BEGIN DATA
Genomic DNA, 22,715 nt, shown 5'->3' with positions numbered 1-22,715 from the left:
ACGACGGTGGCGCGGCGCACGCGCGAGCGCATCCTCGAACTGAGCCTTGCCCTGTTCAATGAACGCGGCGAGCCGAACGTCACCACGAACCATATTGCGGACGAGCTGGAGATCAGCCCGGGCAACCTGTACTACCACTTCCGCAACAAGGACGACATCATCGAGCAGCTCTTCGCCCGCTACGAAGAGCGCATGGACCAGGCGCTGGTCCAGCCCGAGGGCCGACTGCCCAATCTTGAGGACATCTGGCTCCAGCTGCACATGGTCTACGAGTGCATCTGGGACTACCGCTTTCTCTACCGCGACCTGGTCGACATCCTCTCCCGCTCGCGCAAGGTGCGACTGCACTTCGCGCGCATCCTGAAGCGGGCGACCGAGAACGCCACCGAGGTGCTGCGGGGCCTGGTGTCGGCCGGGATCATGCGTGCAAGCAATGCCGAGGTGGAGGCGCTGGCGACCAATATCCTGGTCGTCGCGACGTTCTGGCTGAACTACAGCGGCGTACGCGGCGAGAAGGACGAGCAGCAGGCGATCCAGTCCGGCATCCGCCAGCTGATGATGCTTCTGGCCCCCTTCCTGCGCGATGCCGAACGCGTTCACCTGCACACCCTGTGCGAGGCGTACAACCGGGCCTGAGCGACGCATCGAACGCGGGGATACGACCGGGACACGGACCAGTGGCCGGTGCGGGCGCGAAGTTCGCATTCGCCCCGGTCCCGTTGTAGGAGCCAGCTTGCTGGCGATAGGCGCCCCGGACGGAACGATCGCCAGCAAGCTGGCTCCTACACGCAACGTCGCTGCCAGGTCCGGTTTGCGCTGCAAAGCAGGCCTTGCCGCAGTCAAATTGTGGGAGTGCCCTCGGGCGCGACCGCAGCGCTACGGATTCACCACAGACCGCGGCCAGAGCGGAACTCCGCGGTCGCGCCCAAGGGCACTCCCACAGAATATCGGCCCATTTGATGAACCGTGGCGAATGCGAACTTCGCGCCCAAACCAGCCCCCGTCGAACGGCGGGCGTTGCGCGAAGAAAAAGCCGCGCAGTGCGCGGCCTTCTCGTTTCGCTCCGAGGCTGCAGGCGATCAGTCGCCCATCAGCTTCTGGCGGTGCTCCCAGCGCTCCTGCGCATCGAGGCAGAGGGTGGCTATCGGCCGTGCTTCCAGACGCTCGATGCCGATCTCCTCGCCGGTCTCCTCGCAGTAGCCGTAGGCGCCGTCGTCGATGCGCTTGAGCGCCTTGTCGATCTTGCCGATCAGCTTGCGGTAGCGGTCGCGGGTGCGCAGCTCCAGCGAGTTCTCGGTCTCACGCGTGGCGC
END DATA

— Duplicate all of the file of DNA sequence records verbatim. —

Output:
Genomic DNA, 22,715 nt, shown 5'->3' with positions numbered 1-22,715 from the left:
ACGACGGTGGCGCGGCGCACGCGCGAGCGCATCCTCGAACTGAGCCTTGCCCTGTTCAATGAACGCGGCGAGCCGAACGTCACCACGAACCATATTGCGGACGAGCTGGAGATCAGCCCGGGCAACCTGTACTACCACTTCCGCAACAAGGACGACATCATCGAGCAGCTCTTCGCCCGCTACGAAGAGCGCATGGACCAGGCGCTGGTCCAGCCCGAGGGCCGACTGCCCAATCTTGAGGACATCTGGCTCCAGCTGCACATGGTCTACGAGTGCATCTGGGACTACCGCTTTCTCTACCGCGACCTGGTCGACATCCTCTCCCGCTCGCGCAAGGTGCGACTGCACTTCGCGCGCATCCTGAAGCGGGCGACCGAGAACGCCACCGAGGTGCTGCGGGGCCTGGTGTCGGCCGGGATCATGCGTGCAAGCAATGCCGAGGTGGAGGCGCTGGCGACCAATATCCTGGTCGTCGCGACGTTCTGGCTGAACTACAGCGGCGTACGCGGCGAGAAGGACGAGCAGCAGGCGATCCAGTCCGGCATCCGCCAGCTGATGATGCTTCTGGCCCCCTTCCTGCGCGATGCCGAACGCGTTCACCTGCACACCCTGTGCGAGGCGTACAACCGGGCCTGAGCGACGCATCGAACGCGGGGATACGACCGGGACACGGACCAGTGGCCGGTGCGGGCGCGAAGTTCGCATTCGCCCCGGTCCCGTTGTAGGAGCCAGCTTGCTGGCGATAGGCGCCCCGGACGGAACGATCGCCAGCAAGCTGGCTCCTACACGCAACGTCGCTGCCAGGTCCGGTTTGCGCTGCAAAGCAGGCCTTGCCGCAGTCAAATTGTGGGAGTGCCCTCGGGCGCGACCGCAGCGCTACGGATTCACCACAGACCGCGGCCAGAGCGGAACTCCGCGGTCGCGCCCAAGGGCACTCCCACAGAATATCGGCCCATTTGATGAACCGTGGCGAATGCGAACTTCGCGCCCAAACCAGCCCCCGTCGAACGGCGGGCGTTGCGCGAAGAAAAAGCCGCGCAGTGCGCGGCCTTCTCGTTTCGCTCCGAGGCTGCAGGCGATCAGTCGCCCATCAGCTTCTGGCGGTGCTCCCAGCGCTCCTGCGCATCGAGGCAGAGGGTGGCTATCGGCCGTGCTTCCAGACGCTCGATGCCGATCTCCTCGCCGGTCTCCTCGCAGTAGCCGTAGGCGCCGTCGTCGATGCGCTTGAGCGCCTTGTCGATCTTGCCGATCAGCTTGCGGTAGCGGTCGCGGGTGCGCAGCTCCAGCGAGTTCTCGGTCTCACGCGTGGCGC